The other day I was doing my semi-regular rounds on the Internet, checking author Web sites, seeing what they’re up to. Well, color me surprised when I saw that an author – whose books I used to love but who has fallen waaaaay off my radar after a string of duds – is publishing a Young Adult/Teen book.
After my eyebrows shot up, they went down again pretty quickly, and upon reflection I couldn’t say I was exactly surprised. Many authors try new directions for various reasons, but oftentimes when they change genres, they change names for a complete disassociation with their former lives. So Anne Stuart becomes Kristina Douglas (historical to paranormal), Lisa Marie Rice turns into Elizabeth Jennings (erotic to suspense), Candice Proctor writes as C. S. Harris (historical to mystery), and Patricia Cabot is now more commonly known to the world as Meg Cabot (historical to teen), to name only a few.
The latter marks a trend that I’ve seen grow slowly but surely. We don’t see too many authors transitioning to historical, probably because 99% of romance authors start writing historicals. And there isn’t much of a jump from historical romance to paranormal or suspense. But YA/Teen? I feel like it’s happening a lot. A cursory search and scan of the bookshelves yielded, just to name a few, Kelley Armstrong, Sherrilyn Kenyon, Richelle Mead, Gena Showalter, Rachel Vincent, Mary Jo Putney, Shana Abe, Sophie Jordan, Roxanne St. Claire, and Kathryn Smith writing YA/Teen fiction, some under pseudonyms.
Wow! It seems like forever since I’ve been to a booksigning. Fortunately, I have a couple coming up in the next few months to make up for the dearth of events the past few months. Over the next few months look for me to report on events with Lauren Willig and Julie Hyzy who are both coming to my home town.
I have managed to find a number of events around the country that AAR readers may be interested in. But, as always, I could use your help. Do you know of any authors who are coming to your home town? If so, please let us know about it. If you know of any events that we missed between now and mid-February, please post them in the comments section. If you know of any events occurring after mid-February, please send them to us at aarbooksign AT gmail.com and we’ll add them to our mid-February post.
Disclaimer: I found these signings by extensive searches of both author and bookseller Web sites. They all appear to be free, but please contact the bookstore before you attend an event for additional information. And please let us know if you do attend a booksigning, and how you liked it. A few of the authors on the list aren’t strictly romance authors, but have either been reviewed at AAR in the past, or have appeared in AAR forum discussions.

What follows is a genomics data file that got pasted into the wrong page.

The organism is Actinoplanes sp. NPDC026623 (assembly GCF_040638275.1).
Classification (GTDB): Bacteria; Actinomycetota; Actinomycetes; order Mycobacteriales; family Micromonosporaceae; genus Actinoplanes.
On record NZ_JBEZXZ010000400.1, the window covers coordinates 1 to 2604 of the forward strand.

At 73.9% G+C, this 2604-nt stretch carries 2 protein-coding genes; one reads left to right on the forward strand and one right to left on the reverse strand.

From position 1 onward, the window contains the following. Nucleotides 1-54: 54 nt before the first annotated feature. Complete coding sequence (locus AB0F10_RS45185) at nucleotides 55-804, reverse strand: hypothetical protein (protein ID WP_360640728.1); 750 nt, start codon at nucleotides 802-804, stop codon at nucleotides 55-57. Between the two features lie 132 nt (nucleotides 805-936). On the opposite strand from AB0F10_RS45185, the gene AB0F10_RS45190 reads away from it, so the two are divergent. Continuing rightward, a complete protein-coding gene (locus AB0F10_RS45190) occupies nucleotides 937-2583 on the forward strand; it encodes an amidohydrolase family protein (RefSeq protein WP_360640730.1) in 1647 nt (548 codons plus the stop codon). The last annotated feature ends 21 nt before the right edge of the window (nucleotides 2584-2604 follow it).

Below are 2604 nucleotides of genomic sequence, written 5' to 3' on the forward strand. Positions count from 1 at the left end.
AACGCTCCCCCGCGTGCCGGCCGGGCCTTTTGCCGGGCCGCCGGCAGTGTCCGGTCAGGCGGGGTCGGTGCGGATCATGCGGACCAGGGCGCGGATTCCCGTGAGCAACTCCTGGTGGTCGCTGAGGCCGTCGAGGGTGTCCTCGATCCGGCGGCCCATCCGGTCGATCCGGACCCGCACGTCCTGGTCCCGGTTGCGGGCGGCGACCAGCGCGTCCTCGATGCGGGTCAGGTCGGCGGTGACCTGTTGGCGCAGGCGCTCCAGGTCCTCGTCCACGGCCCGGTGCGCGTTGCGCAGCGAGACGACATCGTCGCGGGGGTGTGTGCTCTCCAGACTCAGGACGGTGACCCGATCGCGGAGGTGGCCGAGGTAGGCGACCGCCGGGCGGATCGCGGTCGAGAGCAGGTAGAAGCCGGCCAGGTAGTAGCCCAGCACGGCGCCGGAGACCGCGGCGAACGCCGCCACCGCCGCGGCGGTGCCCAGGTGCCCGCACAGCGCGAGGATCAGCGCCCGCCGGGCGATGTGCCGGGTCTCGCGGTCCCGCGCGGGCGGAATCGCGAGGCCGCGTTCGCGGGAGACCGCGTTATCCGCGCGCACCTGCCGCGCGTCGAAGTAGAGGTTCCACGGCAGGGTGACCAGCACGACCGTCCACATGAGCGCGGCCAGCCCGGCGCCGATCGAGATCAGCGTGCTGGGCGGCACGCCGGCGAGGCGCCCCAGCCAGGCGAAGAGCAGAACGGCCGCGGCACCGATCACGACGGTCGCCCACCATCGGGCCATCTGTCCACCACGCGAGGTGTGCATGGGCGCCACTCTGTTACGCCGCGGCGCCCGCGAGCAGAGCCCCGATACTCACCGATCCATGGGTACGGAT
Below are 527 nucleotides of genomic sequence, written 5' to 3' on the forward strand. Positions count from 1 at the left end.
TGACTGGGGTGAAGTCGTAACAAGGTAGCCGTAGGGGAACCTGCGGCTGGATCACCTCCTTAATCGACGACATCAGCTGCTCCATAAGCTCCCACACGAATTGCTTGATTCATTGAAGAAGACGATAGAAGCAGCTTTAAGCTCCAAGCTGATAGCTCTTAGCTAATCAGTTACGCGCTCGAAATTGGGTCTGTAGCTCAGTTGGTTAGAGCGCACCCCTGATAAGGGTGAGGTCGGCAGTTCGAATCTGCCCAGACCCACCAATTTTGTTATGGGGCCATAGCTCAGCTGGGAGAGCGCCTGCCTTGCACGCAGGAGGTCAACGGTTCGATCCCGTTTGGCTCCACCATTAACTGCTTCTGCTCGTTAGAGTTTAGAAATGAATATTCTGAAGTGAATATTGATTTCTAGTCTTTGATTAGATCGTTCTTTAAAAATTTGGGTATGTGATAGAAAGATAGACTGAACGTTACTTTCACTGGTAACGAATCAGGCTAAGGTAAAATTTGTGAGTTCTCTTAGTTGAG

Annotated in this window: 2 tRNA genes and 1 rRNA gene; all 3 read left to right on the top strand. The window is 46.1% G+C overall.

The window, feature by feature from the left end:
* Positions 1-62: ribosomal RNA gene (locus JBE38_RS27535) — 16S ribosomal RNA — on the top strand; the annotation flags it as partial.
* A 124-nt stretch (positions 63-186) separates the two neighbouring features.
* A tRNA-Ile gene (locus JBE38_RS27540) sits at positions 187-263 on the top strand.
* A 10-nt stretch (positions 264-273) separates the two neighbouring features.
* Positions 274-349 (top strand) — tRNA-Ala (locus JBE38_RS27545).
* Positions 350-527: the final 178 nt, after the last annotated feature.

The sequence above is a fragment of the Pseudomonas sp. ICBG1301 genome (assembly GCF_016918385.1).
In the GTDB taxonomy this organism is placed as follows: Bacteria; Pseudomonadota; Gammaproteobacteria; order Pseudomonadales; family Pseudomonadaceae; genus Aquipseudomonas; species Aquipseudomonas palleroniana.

I’m busy planning ahead in this month of January. (Yes, actually planning. Not flying by the seat of my pants or anything.) I’d like to deliver some of the interviews you’re looking for this year.
In the past, we’ve focused on established authors and would like to stay primarily in that vein. Newbies or debut author interviews are extremely rare. I’ve been rebuffed only once in all the years I’ve been doing interviews for AAR – Kresley Cole had her assistant turn me down and I won’t ask again – so most everyone will respond favorably to an AAR interview request. The sky is (almost) the limit.
We’ve got an interview with Lisa Kleypas coming shortly, but that’s all I’ve got formally scheduled for the year. So, here’s my question: Who would you like to see interviewed at AAR?
- Sandy AAR
Have you been to any booksignings recently? I went to a fun one last month for two new-to-me mystery authors, Sharon Fiffer and Vicki Delany. The event was held at my local mystery book store, and the place was absolutely packed. It’s a rather small store, and every spot of floor space was filled with a folding chair, and there was a person sitting in each chair. I arrived a bit late, but a nice man gave me his chair, and joined the rest of the people standing in the back of the room. It was obvious that while I hadn’t read these authors, a lot of other people had.
Each of the authors did a brief introduction, and then the bookstore owner did a fantastic job keeping the discussion going, by asking a lot of questions. One of my favorite questions she asked of each author was: “What books would your character read?” Since I hadn’t read the authors before, their answers weren’t particularly meaningful to me, but it’s a question I’ve now been thinking about with each book that I read. (And why don’t more romance heroines read?)
I’m very excited to report that I’ll be attending a booksigning later this month by Jacqueline Winspear, the author of the Maisie Dobbs mystery series. If you missed Ellen’s recent review of the first book in the series, and like mysteries set in Post WWI England, you might want to check it out.
I’ve been doing this feature now for several months, and am looking for suggestions from you to help make the lists I prepare more comprehensive. Each month, I go through a series of steps to create as complete a list of book signings as possible. As a first step, I visit the Web sites of all of the authors listed in the latest Romances on Sale at AAR. This generally generates a number of listings for book signing events by romance authors.
Next, I check out both booktour.com and authorstrack.com, but they are proving to be less useful over time. I rarely end up with more than one or two listings from both of those sites combined.